Have you ever tried talking on the phone, cooking, helping a child with homework, and thinking about a problem at work all at the same time? What happens? Dinner is half cooked or burnt, children are frustrated because they’re not getting your full attention and your friend on the phone knows you’re not really listening.
It’s not surprising that studies have found that people who are “masters at multitasking” actually get less done and the quality of their work suffers. They are more easily distracted, their memories are worse, and they can’t filter out irrelevant material. The brain slows way down when we leap from project to project. Each shift in attention causes us to redirect our thoughts and it takes a while to get back into the flow of things.
The simple truth is we can only truly focus on doing one thing at a time. And if we honor that, it will allow us to be more present in the moment and truly enjoy what that moment brings, whether it be quality time with the kids or family, quiet time for yourself or simply watching TV (without being on the internet and talking to your spouse at the same time)!
So how do we retrain ourselves to become more efficient as a unitasker?
Here are some tips I discovered on unitasking:
1.) Being organized is essential. You must have clearly in mind what’s important and what is just causing clutter in life.
2.) Determine what hours in the day are to be devoted to the family and stick with it. Shut off the phone, computer, and television -- anything that causes distractions.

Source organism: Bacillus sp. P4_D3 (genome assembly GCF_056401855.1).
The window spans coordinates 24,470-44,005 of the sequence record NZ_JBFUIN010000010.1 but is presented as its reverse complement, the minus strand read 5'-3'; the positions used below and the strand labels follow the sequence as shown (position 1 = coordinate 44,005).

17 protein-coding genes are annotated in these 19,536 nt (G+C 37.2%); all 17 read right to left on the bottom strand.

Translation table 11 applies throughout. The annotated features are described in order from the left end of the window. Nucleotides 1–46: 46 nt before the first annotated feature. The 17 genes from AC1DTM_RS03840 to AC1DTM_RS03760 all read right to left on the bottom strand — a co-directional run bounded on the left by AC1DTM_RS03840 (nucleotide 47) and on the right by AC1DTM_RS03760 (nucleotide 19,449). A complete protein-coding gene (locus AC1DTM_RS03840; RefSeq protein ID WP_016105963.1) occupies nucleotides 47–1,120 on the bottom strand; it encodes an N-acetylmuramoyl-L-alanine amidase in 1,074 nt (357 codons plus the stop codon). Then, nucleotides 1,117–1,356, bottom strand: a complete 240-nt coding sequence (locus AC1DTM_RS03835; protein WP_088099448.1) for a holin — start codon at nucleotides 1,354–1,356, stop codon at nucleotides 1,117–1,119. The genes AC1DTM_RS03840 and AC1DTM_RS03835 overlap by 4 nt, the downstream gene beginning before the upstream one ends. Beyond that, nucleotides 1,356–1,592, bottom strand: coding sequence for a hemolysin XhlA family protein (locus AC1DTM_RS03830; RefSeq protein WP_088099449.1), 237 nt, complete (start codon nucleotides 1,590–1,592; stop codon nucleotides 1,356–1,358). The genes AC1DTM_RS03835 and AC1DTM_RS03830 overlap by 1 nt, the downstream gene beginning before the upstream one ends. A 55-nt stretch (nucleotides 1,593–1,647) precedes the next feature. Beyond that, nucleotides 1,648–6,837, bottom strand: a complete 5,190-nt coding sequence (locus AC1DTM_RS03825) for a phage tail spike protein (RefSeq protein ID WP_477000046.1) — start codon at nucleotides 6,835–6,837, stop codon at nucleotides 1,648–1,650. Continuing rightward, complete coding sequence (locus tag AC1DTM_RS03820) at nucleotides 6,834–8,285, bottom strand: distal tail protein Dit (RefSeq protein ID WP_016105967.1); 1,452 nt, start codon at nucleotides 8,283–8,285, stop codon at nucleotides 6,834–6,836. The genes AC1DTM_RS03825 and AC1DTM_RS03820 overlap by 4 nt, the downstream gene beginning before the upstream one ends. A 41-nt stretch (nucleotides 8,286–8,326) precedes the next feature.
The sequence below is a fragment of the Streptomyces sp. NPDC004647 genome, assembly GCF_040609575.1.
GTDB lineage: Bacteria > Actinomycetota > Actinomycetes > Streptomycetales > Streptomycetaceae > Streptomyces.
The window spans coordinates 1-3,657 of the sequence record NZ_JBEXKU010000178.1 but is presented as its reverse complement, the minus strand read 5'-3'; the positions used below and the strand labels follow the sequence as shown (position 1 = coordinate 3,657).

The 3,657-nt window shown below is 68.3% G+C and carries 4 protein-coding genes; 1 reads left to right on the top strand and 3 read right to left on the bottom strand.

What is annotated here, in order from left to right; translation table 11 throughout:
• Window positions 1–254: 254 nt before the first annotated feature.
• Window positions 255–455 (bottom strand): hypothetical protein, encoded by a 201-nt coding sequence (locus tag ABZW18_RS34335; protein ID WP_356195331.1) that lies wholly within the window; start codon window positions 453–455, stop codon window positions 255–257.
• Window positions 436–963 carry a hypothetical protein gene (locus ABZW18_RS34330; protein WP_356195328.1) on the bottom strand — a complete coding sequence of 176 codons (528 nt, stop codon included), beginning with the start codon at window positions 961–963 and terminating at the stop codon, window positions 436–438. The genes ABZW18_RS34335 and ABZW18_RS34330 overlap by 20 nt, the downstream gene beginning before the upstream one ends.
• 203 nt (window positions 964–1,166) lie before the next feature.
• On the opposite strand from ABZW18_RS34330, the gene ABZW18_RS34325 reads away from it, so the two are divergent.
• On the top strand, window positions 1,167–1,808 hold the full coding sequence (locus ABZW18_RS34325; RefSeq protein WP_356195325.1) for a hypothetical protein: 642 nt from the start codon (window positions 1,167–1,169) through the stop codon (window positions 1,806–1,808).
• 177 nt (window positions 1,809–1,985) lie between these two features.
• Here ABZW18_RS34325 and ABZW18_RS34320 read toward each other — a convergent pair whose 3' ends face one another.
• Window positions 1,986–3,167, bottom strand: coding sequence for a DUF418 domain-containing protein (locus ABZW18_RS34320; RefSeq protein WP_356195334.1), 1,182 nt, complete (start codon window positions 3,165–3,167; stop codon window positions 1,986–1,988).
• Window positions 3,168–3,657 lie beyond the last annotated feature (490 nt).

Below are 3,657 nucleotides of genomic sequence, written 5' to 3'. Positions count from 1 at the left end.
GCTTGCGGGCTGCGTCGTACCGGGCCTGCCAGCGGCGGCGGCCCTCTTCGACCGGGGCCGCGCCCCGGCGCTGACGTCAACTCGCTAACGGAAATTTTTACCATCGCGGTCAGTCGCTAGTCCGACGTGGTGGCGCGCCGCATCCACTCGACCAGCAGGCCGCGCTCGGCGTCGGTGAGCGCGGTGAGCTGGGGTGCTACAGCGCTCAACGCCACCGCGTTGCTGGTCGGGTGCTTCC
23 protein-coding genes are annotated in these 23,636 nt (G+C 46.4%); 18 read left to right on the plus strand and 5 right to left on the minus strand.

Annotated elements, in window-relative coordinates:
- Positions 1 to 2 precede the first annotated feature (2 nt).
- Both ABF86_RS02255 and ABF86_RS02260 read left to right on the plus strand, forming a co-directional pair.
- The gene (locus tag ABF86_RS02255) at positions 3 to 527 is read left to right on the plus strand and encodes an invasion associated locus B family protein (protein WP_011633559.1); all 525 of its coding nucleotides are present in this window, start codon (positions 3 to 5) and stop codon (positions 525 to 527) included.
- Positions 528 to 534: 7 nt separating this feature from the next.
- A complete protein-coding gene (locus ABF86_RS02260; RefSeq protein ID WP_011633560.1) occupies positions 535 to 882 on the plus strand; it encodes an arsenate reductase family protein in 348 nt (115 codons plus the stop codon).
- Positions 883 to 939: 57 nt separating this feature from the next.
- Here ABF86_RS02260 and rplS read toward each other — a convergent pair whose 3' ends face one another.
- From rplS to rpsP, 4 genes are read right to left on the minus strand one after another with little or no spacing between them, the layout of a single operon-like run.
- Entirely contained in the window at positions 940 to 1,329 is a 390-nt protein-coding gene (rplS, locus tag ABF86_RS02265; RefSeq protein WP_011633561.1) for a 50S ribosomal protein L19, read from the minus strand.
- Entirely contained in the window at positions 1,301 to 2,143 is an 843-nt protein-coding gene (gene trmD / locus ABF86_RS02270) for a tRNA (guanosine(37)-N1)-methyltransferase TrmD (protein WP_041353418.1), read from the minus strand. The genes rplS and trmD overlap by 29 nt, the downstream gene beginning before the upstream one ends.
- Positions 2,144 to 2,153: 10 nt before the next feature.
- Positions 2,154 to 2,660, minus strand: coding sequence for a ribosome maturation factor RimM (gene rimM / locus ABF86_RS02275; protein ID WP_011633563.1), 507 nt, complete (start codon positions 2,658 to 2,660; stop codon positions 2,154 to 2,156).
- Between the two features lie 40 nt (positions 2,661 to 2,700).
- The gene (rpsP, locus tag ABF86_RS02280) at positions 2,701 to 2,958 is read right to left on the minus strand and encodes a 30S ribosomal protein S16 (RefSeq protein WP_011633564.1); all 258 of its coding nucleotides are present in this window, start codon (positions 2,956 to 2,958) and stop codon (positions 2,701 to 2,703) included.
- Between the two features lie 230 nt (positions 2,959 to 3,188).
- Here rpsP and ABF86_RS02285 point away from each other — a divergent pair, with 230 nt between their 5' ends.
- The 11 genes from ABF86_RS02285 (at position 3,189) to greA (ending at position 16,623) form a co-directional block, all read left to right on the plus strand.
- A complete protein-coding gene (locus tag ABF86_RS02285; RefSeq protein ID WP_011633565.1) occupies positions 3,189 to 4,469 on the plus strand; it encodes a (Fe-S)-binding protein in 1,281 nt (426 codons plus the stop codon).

3.) Schedule household chores by the week or month so you know exactly what has to be accomplished. Then do it right away rather than procrastinate. Often it works best to do the hardest or least-liked job first. (If there aren’t certain chores you can’t stand or never seem to get around to doing you may want to outsource them.)
4.) Spend a few minutes the night before or first thing in the morning to make a written list about what has to be done for the day. Focus on doing one at a time. Do the hardest when you are at your peak strength and attention.
5.) Use the Internet and read emails only at a set time of day and for a specific amount of time. You could even set a timer to help you stick to your commitment.
6.) Fill the times you have to wait with small projects that can be done. For example, reading the mail or filing information while you’re waiting for dinner to come out of the oven.